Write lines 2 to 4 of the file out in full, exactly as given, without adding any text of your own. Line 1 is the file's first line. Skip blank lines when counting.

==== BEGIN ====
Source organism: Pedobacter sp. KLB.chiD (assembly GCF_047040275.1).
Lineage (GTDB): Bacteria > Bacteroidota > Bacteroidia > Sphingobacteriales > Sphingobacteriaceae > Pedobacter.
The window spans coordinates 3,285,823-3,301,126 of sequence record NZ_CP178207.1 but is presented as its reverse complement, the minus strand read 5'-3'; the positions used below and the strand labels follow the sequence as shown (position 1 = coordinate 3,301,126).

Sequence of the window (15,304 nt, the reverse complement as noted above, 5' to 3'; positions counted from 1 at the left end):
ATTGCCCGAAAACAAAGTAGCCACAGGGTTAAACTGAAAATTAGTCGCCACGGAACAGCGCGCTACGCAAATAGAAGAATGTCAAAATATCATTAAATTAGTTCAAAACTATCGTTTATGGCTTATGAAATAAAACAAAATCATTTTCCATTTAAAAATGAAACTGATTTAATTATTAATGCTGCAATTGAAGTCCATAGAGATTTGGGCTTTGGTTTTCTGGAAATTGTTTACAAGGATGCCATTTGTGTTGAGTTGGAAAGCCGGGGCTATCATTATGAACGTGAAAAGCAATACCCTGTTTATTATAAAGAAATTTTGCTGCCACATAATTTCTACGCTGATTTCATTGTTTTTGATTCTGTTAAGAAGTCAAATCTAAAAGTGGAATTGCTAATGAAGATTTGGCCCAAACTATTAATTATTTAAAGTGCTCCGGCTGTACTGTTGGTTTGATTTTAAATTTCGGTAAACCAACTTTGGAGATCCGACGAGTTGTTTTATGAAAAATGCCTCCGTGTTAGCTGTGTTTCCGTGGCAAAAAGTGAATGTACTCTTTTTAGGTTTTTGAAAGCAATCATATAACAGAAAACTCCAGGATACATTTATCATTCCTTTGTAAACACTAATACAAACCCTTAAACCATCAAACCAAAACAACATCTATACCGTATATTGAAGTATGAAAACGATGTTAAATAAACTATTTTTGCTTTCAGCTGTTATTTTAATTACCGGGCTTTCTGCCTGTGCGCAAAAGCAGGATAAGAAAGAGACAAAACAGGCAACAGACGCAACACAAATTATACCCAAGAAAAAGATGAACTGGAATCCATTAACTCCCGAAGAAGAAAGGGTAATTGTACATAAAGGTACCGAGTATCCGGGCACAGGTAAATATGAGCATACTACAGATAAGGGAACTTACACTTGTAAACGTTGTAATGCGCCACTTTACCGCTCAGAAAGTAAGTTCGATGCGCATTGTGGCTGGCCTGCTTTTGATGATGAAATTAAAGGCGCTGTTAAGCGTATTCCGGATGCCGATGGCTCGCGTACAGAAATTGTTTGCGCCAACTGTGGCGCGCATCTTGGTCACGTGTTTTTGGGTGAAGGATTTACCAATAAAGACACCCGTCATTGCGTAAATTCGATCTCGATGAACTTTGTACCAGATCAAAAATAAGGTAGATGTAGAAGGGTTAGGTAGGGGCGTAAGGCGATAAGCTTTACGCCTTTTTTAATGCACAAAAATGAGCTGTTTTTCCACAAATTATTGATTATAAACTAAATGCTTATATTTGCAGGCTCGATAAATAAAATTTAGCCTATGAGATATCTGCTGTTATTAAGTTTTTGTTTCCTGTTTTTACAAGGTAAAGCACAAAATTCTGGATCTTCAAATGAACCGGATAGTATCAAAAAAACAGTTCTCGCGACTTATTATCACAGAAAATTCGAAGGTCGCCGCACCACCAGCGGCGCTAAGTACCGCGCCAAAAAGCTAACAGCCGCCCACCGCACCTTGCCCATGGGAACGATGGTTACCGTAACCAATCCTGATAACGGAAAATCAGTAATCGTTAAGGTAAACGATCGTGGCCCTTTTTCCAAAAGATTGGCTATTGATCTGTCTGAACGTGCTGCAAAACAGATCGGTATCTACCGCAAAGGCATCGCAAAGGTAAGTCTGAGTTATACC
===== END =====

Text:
Lineage (GTDB): Bacteria > Bacteroidota > Bacteroidia > Sphingobacteriales > Sphingobacteriaceae > Pedobacter.
The window spans coordinates 3,285,823-3,301,126 of sequence record NZ_CP178207.1 but is presented as its reverse complement, the minus strand read 5'-3'; the positions used below and the strand labels follow the sequence as shown (position 1 = coordinate 3,301,126).

Sequence of the window (15,304 nt, the reverse complement as noted above, 5' to 3'; positions counted from 1 at the left end):